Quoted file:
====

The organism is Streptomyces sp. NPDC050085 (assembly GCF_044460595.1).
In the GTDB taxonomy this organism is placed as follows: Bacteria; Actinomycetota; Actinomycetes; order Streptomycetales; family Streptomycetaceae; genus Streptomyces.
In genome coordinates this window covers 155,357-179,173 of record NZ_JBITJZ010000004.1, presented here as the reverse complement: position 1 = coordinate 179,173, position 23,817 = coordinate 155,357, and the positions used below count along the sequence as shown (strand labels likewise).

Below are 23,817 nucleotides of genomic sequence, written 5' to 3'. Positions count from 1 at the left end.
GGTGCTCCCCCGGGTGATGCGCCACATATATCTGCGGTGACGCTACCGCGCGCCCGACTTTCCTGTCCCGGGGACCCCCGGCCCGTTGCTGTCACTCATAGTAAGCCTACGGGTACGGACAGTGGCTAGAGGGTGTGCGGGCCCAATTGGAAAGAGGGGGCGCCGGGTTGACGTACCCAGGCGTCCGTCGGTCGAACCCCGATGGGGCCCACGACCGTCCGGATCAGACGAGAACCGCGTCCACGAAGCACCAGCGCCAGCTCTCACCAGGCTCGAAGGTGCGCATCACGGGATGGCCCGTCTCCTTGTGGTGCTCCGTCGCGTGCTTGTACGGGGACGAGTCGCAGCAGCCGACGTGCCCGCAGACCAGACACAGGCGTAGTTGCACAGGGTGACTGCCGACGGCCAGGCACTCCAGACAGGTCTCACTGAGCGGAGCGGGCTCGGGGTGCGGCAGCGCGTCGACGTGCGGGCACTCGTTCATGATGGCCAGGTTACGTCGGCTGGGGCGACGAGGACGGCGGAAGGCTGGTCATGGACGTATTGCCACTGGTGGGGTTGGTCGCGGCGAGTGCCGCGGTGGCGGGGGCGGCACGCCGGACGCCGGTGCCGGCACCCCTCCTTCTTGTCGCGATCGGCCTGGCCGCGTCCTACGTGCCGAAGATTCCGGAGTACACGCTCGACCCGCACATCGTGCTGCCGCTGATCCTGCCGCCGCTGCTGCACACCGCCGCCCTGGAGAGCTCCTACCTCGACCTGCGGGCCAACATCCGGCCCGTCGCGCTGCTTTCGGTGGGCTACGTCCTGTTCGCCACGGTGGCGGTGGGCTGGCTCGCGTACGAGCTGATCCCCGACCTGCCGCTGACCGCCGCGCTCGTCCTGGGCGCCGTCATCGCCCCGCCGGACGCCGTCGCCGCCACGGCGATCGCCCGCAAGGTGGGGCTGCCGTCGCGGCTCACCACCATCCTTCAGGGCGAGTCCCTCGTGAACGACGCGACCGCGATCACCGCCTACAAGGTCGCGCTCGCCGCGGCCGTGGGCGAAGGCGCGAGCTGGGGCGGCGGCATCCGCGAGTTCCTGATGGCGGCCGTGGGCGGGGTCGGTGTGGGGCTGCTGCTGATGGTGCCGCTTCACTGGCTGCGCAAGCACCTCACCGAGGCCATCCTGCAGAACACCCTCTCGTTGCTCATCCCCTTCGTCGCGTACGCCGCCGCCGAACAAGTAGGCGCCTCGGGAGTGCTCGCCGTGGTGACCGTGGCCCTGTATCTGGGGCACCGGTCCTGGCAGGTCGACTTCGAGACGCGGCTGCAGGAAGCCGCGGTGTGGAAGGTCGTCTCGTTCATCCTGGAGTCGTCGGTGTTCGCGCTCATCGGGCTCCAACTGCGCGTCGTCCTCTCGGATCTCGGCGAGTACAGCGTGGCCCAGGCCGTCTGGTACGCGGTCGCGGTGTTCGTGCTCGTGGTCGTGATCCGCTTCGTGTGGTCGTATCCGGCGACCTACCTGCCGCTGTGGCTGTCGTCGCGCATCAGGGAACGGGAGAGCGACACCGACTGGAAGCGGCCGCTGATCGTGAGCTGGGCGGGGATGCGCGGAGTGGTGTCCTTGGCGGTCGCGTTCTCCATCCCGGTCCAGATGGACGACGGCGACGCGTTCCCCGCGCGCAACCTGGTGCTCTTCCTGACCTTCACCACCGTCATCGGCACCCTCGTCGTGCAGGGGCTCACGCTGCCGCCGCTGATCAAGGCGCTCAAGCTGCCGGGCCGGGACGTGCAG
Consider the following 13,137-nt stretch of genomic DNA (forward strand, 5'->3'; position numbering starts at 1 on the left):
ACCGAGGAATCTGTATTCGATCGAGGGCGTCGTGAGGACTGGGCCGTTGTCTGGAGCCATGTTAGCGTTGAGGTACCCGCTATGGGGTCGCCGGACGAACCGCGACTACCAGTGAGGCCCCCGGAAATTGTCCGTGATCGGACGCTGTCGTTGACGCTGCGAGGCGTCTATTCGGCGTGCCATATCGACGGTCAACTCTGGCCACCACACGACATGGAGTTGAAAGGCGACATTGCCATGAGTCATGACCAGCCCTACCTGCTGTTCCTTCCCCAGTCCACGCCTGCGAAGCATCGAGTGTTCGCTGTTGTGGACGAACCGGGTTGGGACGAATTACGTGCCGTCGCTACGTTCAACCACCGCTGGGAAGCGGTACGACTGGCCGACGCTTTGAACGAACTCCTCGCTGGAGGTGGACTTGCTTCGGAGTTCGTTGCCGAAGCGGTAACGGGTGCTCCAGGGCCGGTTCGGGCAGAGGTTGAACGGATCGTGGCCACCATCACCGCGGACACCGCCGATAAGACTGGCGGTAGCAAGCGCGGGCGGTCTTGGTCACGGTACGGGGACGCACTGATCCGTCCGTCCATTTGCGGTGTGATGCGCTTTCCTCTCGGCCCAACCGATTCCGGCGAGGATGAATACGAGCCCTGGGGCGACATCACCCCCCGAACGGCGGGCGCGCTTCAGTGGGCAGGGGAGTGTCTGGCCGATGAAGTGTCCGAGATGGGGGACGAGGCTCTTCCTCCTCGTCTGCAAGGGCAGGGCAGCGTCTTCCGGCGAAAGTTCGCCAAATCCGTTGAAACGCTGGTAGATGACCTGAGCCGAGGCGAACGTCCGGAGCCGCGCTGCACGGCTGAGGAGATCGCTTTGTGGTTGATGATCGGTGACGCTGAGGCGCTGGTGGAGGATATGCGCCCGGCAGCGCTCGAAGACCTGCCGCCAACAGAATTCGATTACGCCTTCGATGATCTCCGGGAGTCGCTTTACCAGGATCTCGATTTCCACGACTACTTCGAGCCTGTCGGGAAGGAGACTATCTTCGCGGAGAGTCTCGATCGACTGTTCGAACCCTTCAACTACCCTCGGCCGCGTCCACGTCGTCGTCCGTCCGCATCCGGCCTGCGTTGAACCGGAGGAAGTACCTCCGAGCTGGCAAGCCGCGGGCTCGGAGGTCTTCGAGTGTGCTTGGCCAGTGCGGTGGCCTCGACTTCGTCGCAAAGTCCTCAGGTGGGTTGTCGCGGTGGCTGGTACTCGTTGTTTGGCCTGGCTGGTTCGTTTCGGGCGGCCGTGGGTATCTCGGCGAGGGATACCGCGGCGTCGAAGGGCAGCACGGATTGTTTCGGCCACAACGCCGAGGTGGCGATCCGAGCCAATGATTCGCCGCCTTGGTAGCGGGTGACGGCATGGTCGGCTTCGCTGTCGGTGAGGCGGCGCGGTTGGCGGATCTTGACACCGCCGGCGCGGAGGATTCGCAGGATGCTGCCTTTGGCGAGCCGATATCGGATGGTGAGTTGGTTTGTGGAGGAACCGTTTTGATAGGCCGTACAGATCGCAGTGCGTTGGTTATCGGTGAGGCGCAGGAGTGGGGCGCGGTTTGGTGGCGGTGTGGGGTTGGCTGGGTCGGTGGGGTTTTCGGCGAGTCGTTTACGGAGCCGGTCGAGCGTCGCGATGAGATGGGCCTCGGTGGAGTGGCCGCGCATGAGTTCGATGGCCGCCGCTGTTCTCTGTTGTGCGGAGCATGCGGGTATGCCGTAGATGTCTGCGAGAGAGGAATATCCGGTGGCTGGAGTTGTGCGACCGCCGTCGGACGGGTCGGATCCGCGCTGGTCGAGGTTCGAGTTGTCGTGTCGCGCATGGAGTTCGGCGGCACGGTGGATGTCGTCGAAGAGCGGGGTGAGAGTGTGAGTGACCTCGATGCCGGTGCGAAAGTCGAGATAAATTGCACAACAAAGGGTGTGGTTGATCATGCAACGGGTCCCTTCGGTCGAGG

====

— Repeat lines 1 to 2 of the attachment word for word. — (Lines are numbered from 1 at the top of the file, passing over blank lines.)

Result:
The organism is Streptomyces sp. NPDC050085 (assembly GCF_044460595.1).
In the GTDB taxonomy this organism is placed as follows: Bacteria; Actinomycetota; Actinomycetes; order Streptomycetales; family Streptomycetaceae; genus Streptomyces.